Although the petitions collected a number of signatures that were small in comparison with the overall size of the student population at the time, the number of signatures showed the faculty that there was interest in the subjects.7 These petitions would sit on the docket in the History department meeting minutes for some time, with Drs. Rolland Siegfried and Willard Barnes taking the lead on implementing the Black History course, and creating an actual proposal for the course in 1969 and an updated version in 1970.8

The course, titled the “Negro in America” history course, was implemented for the 1970-1971 school year under the direction of Drs. Siegfried and Barnes. What Tasby had fought hard for was now a reality, the University of Idaho would have its very first Black History course thanks to him. The implementation of these courses threw the University of Idaho almost into a new era, one which would pave the way for greater inclusivity with Black students and faculty.

Tasby is one of the first of many Black student athletes to make an actual change at the University. During his time as a linebacker on the 1968’s Vandal football team, he made 25% of the tackles.9 Several pictures of his playtime appear in the Gem of the Mountain Yearbooks, specifically during 1968, which appears to have been his best.10 He was a football player that scouts had an eye out for. However, due to a knee injury during Tasby’s senior year, he was not drafted into the NFL.11

After graduating from the University of Idaho with his Bachelor of Science in Education, Tasby moved on to the Massachusetts Institute of Technology (MIT) where he received his master’s degree.12 He served as a substitute teacher for the Pearland Independent School District and is currently working as a Life Coach at his own company (J. Tasby Inc) in Houston.

Joe Tasby had a significant impact on the University of Idaho, being one of the forces directly responsible for the implementation of the University’s first Black History course as well as helping to educate the students on campus during his time at the school. Tasby is certainly an example of what student activism can accomplish and his story serves as inspiration for the current generation of students at the University of Idaho today.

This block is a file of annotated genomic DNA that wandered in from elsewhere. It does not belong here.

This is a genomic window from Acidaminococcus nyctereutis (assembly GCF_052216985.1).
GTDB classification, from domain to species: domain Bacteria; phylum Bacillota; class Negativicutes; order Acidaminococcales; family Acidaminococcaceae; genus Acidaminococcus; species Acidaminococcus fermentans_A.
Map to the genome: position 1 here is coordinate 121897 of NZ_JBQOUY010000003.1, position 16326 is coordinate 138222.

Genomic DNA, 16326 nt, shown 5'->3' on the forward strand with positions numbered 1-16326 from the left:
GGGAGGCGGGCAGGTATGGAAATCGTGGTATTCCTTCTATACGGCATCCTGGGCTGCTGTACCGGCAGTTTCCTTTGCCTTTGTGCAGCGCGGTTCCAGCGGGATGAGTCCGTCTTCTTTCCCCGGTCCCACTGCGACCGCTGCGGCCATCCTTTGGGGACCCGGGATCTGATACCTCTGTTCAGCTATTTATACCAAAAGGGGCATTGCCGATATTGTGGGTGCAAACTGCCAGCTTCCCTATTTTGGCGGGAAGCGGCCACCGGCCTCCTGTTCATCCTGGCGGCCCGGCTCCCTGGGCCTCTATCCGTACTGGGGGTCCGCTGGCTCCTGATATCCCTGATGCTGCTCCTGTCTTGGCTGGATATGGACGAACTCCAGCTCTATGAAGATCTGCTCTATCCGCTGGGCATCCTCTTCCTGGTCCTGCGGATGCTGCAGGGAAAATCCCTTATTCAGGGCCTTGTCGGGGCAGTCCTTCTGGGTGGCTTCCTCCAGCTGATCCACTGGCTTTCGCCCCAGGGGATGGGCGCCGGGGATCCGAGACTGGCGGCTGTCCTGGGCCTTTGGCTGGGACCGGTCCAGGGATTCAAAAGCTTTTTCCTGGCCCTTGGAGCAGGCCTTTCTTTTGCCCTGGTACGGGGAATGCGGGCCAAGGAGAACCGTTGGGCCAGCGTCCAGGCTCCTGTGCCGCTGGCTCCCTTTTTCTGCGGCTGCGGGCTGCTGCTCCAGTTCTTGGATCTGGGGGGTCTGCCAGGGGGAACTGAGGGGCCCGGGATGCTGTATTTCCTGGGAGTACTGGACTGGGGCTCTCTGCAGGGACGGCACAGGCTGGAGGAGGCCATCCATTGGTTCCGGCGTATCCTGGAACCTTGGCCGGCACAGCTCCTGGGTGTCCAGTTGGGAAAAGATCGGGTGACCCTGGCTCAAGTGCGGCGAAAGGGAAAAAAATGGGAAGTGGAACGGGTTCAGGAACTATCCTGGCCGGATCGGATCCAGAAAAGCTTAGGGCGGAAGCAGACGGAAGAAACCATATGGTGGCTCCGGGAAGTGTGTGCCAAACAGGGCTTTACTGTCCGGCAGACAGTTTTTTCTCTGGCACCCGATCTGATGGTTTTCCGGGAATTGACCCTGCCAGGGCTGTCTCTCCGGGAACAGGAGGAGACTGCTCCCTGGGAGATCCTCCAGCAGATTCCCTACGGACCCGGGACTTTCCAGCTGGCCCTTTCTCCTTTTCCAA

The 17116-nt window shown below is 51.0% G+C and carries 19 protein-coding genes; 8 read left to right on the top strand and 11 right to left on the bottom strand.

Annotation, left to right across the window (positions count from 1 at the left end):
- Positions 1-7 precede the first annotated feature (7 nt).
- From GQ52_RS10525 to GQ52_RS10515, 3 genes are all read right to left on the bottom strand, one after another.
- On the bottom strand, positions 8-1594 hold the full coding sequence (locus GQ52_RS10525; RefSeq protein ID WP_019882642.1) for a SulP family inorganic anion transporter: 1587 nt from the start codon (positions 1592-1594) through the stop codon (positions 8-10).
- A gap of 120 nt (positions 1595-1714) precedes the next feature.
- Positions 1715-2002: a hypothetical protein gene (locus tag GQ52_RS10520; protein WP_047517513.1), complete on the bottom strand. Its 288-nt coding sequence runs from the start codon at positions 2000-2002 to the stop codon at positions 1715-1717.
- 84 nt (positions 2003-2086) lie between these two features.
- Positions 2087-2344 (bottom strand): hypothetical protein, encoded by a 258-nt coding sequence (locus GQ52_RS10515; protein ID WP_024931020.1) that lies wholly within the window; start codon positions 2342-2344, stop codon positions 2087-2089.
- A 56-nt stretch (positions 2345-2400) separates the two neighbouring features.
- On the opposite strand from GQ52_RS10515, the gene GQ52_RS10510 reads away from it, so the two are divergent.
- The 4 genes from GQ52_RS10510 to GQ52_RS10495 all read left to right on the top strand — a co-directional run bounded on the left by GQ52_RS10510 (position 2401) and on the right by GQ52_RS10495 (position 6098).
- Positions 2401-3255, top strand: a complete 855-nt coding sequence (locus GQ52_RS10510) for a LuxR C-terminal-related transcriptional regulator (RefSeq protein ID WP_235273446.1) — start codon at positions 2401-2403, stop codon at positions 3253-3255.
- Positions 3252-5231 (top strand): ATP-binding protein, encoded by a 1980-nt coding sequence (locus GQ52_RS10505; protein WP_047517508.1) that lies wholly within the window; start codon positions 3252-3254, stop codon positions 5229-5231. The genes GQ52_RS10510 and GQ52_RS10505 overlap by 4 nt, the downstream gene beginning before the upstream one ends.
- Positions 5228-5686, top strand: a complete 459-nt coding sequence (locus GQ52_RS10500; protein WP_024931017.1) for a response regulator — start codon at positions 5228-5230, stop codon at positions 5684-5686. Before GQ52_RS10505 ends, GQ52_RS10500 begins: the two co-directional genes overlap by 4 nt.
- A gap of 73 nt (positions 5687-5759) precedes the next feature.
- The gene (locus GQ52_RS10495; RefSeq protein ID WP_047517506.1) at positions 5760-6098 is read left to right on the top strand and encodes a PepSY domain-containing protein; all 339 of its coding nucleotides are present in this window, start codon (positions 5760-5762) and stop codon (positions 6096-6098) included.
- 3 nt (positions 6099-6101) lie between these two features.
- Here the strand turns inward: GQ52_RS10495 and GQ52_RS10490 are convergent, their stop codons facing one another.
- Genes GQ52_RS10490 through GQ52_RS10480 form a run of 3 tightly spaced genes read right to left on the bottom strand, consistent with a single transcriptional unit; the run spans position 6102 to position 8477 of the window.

1. Laura Lorton, “Judge Me First as a Man Says U - I Footballer Tasby,” Argonaut, February 2, 1968, The Argonaut Digital Collection

  2. Ibid. 

  3. Ibid. 

  4. “To the Editor,” Argonaut, November 22, 1968, The Argonaut Digital Collection

  5. “Memorandum regarding petitions for “Negro History” course,” Black History at the University of Idaho

  6. “Memorandum regarding petitions for two new courses,” Black History at the University of Idaho

  7. “Memorandum regarding petitions for “Negro History” course.”Black History at the University of Idaho

  8. “Correspondence regarding “Proposal for a course to be entitled ‘The Negro in American History’,” Black History at the University of Idaho

  9. “The Big Ones Scouts are Watching; Here are Five Sparkling Sophomores, and the 90 College Players that the Pros Rank as the Best,” Sports Illustrated, Sept. 11, 1967. 

  10. University of Idaho, 1968 Gem of the Mountains, (Vol. 66 pp. 177-178), Gem of the Mountains Digital Yearbook Collection, accessed July 3, 2022. 

  11. Xtreme Heat Sports TV, “I AM Podcast - Season 1- Episode 8 Special Edition - Joseph Tasby”, August 4, 2020. 

  12. “Joseph Tasby” LinkedIn, accessed July 3, 2022.